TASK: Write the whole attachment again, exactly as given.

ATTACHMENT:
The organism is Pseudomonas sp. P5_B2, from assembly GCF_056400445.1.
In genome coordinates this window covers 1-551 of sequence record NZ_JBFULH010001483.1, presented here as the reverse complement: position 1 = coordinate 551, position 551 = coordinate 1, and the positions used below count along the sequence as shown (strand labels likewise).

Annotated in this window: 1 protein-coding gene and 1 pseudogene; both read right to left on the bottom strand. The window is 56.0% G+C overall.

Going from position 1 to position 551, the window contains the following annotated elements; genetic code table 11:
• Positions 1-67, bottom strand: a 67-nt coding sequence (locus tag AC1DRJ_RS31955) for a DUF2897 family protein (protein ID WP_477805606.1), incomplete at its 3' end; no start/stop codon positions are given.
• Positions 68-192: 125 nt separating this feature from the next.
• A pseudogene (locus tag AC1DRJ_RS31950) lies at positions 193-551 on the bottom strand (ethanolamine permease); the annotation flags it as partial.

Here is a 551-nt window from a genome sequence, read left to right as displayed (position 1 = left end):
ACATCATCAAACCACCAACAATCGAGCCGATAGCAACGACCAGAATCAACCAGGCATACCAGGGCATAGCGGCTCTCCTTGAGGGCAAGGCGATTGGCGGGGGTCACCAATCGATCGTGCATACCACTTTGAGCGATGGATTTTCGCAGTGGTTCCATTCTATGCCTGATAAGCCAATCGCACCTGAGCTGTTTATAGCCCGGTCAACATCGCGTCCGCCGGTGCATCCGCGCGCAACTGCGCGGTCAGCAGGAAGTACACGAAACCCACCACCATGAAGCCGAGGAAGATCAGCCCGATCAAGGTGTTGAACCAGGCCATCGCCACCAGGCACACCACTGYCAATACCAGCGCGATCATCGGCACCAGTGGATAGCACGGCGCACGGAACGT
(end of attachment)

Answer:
The organism is Pseudomonas sp. P5_B2, from assembly GCF_056400445.1.
In genome coordinates this window covers 1-551 of sequence record NZ_JBFULH010001483.1, presented here as the reverse complement: position 1 = coordinate 551, position 551 = coordinate 1, and the positions used below count along the sequence as shown (strand labels likewise).

Annotated in this window: 1 protein-coding gene and 1 pseudogene; both read right to left on the bottom strand. The window is 56.0% G+C overall.

Going from position 1 to position 551, the window contains the following annotated elements; genetic code table 11:
• Positions 1-67, bottom strand: a 67-nt coding sequence (locus tag AC1DRJ_RS31955) for a DUF2897 family protein (protein ID WP_477805606.1), incomplete at its 3' end; no start/stop codon positions are given.
• Positions 68-192: 125 nt separating this feature from the next.
• A pseudogene (locus tag AC1DRJ_RS31950) lies at positions 193-551 on the bottom strand (ethanolamine permease); the annotation flags it as partial.

Here is a 551-nt window from a genome sequence, read left to right as displayed (position 1 = left end):
ACATCATCAAACCACCAACAATCGAGCCGATAGCAACGACCAGAATCAACCAGGCATACCAGGGCATAGCGGCTCTCCTTGAGGGCAAGGCGATTGGCGGGGGTCACCAATCGATCGTGCATACCACTTTGAGCGATGGATTTTCGCAGTGGTTCCATTCTATGCCTGATAAGCCAATCGCACCTGAGCTGTTTATAGCCCGGTCAACATCGCGTCCGCCGGTGCATCCGCGCGCAACTGCGCGGTCAGCAGGAAGTACACGAAACCCACCACCATGAAGCCGAGGAAGATCAGCCCGATCAAGGTGTTGAACCAGGCCATCGCCACCAGGCACACCACTGYCAATACCAGCGCGATCATCGGCACCAGTGGATAGCACGGCGCACGGAACGT